By Sarah Fudin, social media and outreach coordinator for USC Rossier Online.
According to a recent infographic from USC Rossier Online, “School Bullying Outbreak,” one in four children are bullied every month and 160,000 students miss school every day to avoid bullies. But what is really disturbing is how many children can easily become the perpetrator. Up to 42 percent of students have admitted to bullying a peer, and 43 percent of middle school students have threatened to harm a peer. Thus, not only do we need to teach our children how to deal with bullying, we also need to teach them not to engage in bullying behavior.
Several studies have shown that secure attachment to parents decreases the chance of a student becoming a bully. In a 2010 study published in the Canadian Journal of School Psychology, “Attachment Quality and Bullying Behavior in School-Aged Youth,” Laura M. Walden and Tanya M. Beran found a correlation between lower quality attachment relationships to primary caregivers and bullying behavior. Students’ sex and grade levels were not significant factors. Students that reported higher quality attachment relationships with their parents were less likely to bully others.
A University of Virginia study conducted by Megan Eliot, M.Ed. and Dewy Cornell, Ph.D., “The Effect of Parental Attachment on Bullying in Middle School,” found a relationship between insecure parental attachment and children who bullied.
Since three risk factors that are associated with bullying are impulsive behavior, previous experiences of being victimized and “harsh parenting,” it follows that parents practicing Attachment Parenting may have an advantage in preventing bullying behavior. Regardless of an identified parenting style, there are a number of things that can be done at home to help prevent a child from becoming an aggressor.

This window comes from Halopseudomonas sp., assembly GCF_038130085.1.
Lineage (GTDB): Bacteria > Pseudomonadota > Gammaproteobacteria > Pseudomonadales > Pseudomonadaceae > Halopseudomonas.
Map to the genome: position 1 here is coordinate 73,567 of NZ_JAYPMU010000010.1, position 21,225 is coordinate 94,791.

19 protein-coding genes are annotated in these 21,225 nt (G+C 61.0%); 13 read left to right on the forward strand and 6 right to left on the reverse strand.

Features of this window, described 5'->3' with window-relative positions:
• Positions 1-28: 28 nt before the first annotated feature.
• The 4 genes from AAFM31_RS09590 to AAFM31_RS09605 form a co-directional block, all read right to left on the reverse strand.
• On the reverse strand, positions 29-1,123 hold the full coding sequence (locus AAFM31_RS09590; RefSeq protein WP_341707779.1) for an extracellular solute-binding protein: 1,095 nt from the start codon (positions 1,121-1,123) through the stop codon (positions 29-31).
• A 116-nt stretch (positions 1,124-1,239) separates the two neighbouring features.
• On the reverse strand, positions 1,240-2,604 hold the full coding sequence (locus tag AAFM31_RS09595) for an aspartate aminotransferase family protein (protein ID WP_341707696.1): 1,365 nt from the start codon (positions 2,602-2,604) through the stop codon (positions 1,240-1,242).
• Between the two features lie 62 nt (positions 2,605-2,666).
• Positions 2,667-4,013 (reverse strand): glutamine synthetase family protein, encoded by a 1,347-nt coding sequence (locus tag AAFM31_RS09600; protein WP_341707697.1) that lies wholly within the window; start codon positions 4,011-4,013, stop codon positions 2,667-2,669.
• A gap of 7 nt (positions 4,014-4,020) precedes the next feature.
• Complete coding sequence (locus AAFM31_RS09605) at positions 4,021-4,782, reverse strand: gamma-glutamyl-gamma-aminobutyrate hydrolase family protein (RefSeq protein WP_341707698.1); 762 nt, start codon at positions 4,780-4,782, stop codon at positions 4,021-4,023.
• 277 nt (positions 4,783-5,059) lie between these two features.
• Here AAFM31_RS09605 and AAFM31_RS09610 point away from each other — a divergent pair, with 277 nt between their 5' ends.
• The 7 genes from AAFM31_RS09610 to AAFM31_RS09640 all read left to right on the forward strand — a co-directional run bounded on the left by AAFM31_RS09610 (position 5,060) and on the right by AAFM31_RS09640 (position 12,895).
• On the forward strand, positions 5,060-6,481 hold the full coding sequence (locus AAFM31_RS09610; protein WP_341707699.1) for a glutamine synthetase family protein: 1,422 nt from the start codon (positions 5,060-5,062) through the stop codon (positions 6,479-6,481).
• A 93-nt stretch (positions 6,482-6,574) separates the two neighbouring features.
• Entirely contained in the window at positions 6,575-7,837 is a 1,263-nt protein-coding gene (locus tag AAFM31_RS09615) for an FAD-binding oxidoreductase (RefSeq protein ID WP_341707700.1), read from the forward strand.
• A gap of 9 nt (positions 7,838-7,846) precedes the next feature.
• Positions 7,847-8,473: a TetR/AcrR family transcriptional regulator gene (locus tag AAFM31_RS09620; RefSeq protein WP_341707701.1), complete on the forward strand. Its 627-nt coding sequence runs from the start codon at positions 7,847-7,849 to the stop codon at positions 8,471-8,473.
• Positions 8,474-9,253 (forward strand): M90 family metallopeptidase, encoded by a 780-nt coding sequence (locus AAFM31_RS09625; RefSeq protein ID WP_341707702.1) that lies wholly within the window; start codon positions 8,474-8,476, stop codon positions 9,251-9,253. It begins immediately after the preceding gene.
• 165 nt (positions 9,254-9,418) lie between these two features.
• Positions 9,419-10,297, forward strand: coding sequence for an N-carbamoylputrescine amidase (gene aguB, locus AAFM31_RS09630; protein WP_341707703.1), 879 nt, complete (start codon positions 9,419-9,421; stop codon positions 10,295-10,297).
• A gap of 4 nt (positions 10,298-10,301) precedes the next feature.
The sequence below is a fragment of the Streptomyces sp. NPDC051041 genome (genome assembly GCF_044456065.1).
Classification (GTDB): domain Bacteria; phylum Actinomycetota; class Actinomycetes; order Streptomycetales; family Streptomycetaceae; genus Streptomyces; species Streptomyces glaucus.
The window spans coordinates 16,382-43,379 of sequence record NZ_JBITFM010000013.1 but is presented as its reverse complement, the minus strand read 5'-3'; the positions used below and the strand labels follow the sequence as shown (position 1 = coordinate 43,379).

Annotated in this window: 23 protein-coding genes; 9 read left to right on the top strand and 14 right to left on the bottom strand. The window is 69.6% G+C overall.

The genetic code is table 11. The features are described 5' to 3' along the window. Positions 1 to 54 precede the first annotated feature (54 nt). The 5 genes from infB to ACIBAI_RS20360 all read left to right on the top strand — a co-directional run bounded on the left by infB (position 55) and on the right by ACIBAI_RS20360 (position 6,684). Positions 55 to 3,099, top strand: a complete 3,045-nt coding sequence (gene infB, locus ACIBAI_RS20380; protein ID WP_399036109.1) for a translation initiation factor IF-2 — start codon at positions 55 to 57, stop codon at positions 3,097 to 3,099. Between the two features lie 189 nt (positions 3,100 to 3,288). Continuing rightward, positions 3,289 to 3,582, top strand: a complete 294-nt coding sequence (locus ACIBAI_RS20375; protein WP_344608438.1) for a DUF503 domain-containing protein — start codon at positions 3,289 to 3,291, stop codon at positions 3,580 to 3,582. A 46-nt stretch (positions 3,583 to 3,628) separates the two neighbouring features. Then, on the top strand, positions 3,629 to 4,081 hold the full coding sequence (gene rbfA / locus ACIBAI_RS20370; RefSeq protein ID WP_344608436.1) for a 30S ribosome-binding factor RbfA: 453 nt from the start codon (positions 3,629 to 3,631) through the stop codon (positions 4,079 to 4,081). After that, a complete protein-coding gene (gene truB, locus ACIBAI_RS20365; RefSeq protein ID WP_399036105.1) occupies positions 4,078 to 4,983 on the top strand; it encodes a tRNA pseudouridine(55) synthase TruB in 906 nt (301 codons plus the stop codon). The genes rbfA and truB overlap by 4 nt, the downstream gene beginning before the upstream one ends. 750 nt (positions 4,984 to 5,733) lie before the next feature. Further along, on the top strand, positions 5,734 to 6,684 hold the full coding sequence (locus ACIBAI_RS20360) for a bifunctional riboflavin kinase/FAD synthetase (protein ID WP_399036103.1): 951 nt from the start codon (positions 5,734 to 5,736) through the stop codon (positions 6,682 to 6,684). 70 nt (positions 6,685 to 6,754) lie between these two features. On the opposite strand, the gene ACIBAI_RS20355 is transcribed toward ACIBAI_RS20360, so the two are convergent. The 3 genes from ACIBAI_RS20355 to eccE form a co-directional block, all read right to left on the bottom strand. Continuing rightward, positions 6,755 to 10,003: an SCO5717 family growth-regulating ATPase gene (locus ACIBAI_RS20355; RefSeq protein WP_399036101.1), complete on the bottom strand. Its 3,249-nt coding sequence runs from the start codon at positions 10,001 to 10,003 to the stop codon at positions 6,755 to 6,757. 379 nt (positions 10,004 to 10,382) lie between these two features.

1. Be an involved parent. Stay involved in your child’s life and be familiar with his friends, social life and how he likes to spend free time. No matter how busy you and your child may be, you need to have time to talk. Not only do you need to talk, you need to listen. By showing interest in friends, social life, thoughts and feelings, you are showing that you care.
2. Teach empathy. In the Time magazine article “How Not to Raise a Bully: The Early Roots of Empathy,” Maia Szalavitz writes, “Increasingly, neuroscientists, psychologists and educators believe that bullying and other kinds of violence can indeed be reduced by encouraging empathy at an early age. Over the past decade, research in empathy — the ability to put ourselves in another person’s shoes — has suggested that it is key, if not the key, to all human social interaction and morality.”
The way to nurture empathy in children is by treating them with love and respect for their feelings, and by helping them to understand their own feelings and behavior. We can also assist them in seeing situations from other perspectives and encourage them to be kind to others, beginning in early social situations.
3. Talk to your kids about bullying. In order to understand exactly what is deemed unacceptable, children need to be clear on what constitutes bullying. The Olweus Bullying Prevention Program defines bullying as aggressive behavior repeated over time and involving an imbalance of power. It can include verbal or physical abuse, lies or false rumors, social exclusion and cyberbullying.
If you are aware that your child has been involved in bullying, do not tolerate it, explain why it is unacceptable and have regular discussions on how to combat bullying. You can also decrease exposure to violence in your home, like television and video games.
4. Be charitable. A great way to teach empathy is by helping others in need. There are many ways you can start volunteering with your child, for example at a retirement home, with the Special Olympics or at an animal shelter. Ultimately, you want to instil in your child the value of being kind to others, and it’s best to lead by example.
5. Be a positive role model. Remember, children often replicate their parents’ behavior and communication style. Parents need to set a good example, learn to manage their emotions and try to have a positive attitude. This does not mean that you should always swallow your feelings. Be honest when you feel frustrated, and use those moments as opportunities to model how conflicts can be resolved productively.
6. Seek help. If you find out that your child is bullying, try to get to the root of the problem by talking to your child’s teachers, principal and guidance counselor for help. Try to identify any factors that may lead to the bullying behavior, and make sure that your child feels supported at home and school. Talk to her pediatrician if the behavior is significant and get a referral for a therapist if needed. Above all, let your child know that she is loved and supported.